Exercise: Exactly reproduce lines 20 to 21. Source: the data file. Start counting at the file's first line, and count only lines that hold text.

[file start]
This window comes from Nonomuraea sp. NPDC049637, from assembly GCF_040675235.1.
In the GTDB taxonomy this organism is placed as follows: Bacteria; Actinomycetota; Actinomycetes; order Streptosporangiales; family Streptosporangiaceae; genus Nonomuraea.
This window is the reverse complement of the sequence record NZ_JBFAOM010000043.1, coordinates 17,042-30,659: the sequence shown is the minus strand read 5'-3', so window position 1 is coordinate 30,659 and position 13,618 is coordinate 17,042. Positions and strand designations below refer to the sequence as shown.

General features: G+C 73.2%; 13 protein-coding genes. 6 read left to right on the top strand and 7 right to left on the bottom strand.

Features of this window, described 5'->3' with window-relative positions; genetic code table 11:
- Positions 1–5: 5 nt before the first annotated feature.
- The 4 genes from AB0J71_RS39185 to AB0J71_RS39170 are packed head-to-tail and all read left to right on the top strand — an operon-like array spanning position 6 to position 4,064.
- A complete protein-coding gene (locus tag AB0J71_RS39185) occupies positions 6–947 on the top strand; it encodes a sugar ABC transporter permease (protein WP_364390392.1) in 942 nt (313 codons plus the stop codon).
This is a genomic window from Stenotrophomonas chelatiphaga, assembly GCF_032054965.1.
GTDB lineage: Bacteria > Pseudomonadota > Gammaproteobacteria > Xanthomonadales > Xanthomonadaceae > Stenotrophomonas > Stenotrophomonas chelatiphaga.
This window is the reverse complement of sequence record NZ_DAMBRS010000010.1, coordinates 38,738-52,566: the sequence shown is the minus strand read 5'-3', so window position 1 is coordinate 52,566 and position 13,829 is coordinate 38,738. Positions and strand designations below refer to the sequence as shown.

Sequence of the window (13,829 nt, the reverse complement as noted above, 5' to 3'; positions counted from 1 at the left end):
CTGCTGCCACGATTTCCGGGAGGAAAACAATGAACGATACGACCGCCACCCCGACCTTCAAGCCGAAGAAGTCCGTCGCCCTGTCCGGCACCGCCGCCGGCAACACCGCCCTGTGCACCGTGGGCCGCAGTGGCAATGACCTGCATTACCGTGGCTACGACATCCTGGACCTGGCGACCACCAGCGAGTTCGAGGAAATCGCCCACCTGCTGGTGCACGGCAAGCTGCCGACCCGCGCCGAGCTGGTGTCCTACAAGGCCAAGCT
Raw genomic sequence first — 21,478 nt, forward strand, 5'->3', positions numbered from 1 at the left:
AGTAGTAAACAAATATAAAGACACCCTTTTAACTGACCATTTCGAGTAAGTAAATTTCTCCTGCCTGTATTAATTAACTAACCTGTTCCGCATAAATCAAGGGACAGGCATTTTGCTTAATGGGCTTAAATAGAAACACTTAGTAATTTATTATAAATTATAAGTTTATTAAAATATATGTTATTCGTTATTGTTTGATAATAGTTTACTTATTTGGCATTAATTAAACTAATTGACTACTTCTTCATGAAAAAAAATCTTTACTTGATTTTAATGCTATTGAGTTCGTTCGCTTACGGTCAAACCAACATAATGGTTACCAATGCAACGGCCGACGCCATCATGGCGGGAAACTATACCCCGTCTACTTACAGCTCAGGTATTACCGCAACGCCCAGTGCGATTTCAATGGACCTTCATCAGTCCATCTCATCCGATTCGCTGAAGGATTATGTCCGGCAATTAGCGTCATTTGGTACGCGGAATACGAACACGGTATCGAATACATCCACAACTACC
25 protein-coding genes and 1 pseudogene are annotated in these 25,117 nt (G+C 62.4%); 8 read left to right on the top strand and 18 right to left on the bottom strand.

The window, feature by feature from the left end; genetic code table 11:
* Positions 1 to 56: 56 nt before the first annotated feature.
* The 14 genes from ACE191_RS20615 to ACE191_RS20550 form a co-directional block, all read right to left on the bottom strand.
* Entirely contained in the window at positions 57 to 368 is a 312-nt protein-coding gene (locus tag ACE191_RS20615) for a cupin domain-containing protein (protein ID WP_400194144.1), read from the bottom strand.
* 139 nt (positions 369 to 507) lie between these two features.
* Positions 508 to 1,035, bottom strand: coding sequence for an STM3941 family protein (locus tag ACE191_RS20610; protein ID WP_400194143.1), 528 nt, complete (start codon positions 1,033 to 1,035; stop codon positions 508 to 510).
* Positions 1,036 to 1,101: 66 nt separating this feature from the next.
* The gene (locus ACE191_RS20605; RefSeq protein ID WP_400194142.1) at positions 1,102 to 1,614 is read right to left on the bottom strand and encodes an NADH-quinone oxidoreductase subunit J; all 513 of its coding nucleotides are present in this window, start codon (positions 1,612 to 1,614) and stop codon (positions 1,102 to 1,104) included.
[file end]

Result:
* Entirely contained in the window at positions 57 to 368 is a 312-nt protein-coding gene (locus tag ACE191_RS20615) for a cupin domain-containing protein (protein ID WP_400194144.1), read from the bottom strand.
* 139 nt (positions 369 to 507) lie between these two features.